March 5, 2021

Opinion: We need to read more books

What’s the first feeling that comes to mind when you hear the word, “books”?

Perhaps boredom? Excitement? Anger? Or, perhaps you are indifferent to reading in general. 

With the explosion of social media and the increasingly well-made movies, TV shows, and video games that are coming out, books don’t seem to be at the height of popularity in American society. 

What is the current state of reading popularity?

Books have not really made up “water cooler talk” in recent years. Ever notice that people are more likely to talk about the latest Netflix show rather than some chapters from a book?

To clarify, there are still millions of Americans that consider themselves book lovers. Reading books hasn’t died completely, but it is nowhere near as mainstream as some of its counterparts.

Based on a graph created by the U.S. Bureau of Labor Statistics, the amount of leisure reading has been dropping since 2003.

Image courtesy of The New Yorker.

How did interest in books drop?

The decline in book popularity is a complex situation that is fueled by many factors. 

According to an article by the American Psychological Association, less than 20% of teenagers are reading daily for pleasure. In addition, 80% of teens reported using social media daily. 

By this point, many people have heard the “goldfish” analogy in regard to human attention spans. For those that don’t, in 2015, Microsoft conducted research that claimed that humans had an attention span of eight seconds while goldfish had nine. Seems quite sad at first, but this has recently been labeled as a myth.

It’s not that human attention spans are shortening in general, people are just becoming more stimulated by visual elements. For example, instead of picking up a book on civil rights, younger generations are more inclined to swipe through an Instagram post that summarizes it. It arguably makes the information more digestible and convenient to learn. 

The thought of picking up a book can be boring for some, because from an earlier age, people are inadvertently conditioned to associate books with “work” and “academics.” 

Assignments that center around, “Read these three chapters before the test tomorrow morning,” are turning something that should be an entertaining pastime into a stressful chore. As kids go through years of this in grade school, they become conditioned to see reading as work.

This in turn is mitigated by teachers when they provide rewards for completing books.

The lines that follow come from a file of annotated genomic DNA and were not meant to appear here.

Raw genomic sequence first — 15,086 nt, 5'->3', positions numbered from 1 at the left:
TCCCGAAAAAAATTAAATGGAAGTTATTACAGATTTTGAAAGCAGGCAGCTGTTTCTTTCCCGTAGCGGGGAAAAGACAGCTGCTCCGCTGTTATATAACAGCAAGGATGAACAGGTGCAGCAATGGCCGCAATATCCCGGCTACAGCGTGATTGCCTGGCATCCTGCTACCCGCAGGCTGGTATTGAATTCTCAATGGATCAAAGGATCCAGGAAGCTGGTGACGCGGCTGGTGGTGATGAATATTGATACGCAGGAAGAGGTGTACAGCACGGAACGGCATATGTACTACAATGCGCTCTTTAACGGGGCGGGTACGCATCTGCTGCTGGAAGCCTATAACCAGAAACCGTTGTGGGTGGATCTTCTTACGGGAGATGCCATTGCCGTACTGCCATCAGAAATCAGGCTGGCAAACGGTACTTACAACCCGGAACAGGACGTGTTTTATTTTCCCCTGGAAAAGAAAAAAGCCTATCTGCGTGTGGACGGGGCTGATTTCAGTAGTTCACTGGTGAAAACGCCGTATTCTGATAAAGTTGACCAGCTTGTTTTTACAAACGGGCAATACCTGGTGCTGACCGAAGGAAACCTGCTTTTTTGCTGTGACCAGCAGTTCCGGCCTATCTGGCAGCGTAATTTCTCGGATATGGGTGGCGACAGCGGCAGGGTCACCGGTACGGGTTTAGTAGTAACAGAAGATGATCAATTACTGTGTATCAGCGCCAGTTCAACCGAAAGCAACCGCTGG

This falls into a dangerous area, which is incentivizing what should be normal activities. Reading is something that should be both entertaining and intellectually rewarding, unconditionally.

William M. Ferriter. Photo courtesy of Solution Tree.

William M. Ferriter, a North Carolinian teacher and Solution Tree author, wrote an article that explored the impact that reading programs like AR (Accelerated Reading) and BOOK IT! are having on students.  He argues that while these programs’ goals are in good faith, they are actually creating something very damaging. 

“Once you start incentivizing behaviors, your intended targets—young readers, in this case—shift from working on social norms to working on market norms,” Ferriter said. “Translation:  Students go from reading for fun to reading for stuff—and if they’re not sufficiently motivated by the stuff you’ve got to give, they stop reading completely.”

Why should we care?

While video games offer benefits like improved hand-eye coordination, reading can also lead to the development of important skills.

After all the events of 2020, the ability to empathize with others has proven to be paramount in fostering a happy society. It just so happens that books are a great way to instill that social skill.

An article published by Bilingual Kidspot had this to say on the matter, “Reading helps you with the ability to put yourself into someone else’s shoes, detect how they are feeling and experience it yourself.”

Reading books is also known to help prevent the severity of memory loss as people get older. By reading various plot lines in a book and reflecting on all that has happened, the reader is exercising their memory muscles, strengthening it for the future.

Books also offer a wealth of information that can not be as easily contained in other mediums. Earlier, it was mentioned that younger generations are more inclined to consume all their news and information from social feeds due to convenience. 

The problem is that a 10-slide Instagram post can only present so much information on a topic. For instance, no matter how detailed a social post may seem, there is just no way that it can capture the full depth and brevity of something like civil rights, or climate change.

This could lead someone to form a strong opinion about a topic that they actually do not know a lot about because they have only been consuming surface level information. Do not rinse yourself in knowledge, submerge into it.

The biggest challenge is not completing a book, it is finding a book that truly connects with you. That is the key to becoming a regular reader. Whether that is a nonfiction book about math, or a sweeping epic narrative.

Reinvigorating books in American society starts with the individual. In addition to reading more, people should be open about the books that they have been reading or have read. 

People often underestimate the influence that they have over others. If someone sees that other people are regularly reading and completing books, they will most likely pick up the activity as well. America has, and always will, live around social trends.

  • Robert Cumberlander is the Editor-in-Chief of The Chimes and a junior at Capital University, majoring in Film and Media Production with a minor in Entrepreneurship.

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